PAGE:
In honor of Black History Month, 5NEWS is sharing the story of an unlikely duo who made an impact on Fayetteville by desegregating restaurants in the city.
It's the story of a small civil rights group from the University of Arkansas, that fought for big changes in equality.
The two last-living members saw each other for the first time in more than 50 years during the interview.
One of them is black: Semon Thompson. The other is white: Holly Childs. They worked together in 1962.
"I thought the segregationist attitude was illogical, irrational, and unkind," Childs said.
That year, the two students spent weekends ordering pie and coffee at local restaurants and cafes to see if they would be served or asked to leave, and report their experience to a local civil rights council.]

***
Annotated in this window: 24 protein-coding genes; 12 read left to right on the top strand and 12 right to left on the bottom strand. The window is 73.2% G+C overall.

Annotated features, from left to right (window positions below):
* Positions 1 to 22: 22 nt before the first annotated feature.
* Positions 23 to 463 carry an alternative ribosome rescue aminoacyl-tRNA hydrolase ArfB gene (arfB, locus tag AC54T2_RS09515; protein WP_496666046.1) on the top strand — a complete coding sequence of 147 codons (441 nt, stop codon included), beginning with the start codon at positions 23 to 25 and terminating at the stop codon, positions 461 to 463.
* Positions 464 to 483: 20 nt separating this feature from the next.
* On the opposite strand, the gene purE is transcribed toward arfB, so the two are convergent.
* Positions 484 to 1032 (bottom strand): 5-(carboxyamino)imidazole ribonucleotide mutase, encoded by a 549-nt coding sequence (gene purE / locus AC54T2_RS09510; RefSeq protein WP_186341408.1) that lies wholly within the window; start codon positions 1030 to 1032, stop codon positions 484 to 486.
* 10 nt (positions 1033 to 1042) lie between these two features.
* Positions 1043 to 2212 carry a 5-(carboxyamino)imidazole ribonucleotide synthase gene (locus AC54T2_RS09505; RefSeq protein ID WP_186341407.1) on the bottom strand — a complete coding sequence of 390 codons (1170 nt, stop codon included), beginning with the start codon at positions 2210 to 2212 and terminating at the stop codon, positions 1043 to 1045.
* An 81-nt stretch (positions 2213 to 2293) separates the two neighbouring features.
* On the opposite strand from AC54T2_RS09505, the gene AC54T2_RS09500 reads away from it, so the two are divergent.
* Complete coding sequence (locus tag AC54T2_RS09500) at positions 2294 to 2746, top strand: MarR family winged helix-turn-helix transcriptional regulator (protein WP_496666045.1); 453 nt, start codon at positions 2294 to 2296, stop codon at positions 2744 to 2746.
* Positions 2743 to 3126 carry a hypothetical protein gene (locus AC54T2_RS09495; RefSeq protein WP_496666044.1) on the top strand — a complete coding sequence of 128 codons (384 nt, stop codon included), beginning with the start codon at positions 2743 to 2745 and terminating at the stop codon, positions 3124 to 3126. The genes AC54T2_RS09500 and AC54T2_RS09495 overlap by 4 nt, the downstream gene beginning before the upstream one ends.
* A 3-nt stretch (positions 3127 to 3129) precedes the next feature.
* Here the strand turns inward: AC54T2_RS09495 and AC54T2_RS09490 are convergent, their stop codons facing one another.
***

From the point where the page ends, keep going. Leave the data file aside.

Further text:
"We weren't doing anything except for asking for pie and coffee from the cafe," Childs explained.
Their research helped the Fayetteville Community Relations Association change the hearts of owners enforcing segregation.
All while, Thompson's academic life was very much segregated. He said, "I couldn't eat in Bruff Commons or the dormitories. Blacks had to eat in the cafeteria there in the student union."
Everyday, Thompson walked more than two miles to campus. He lived in the basement of a white person's home.
Fast forward to 2018. The two are 75, and are continuing to fight for equal rights.
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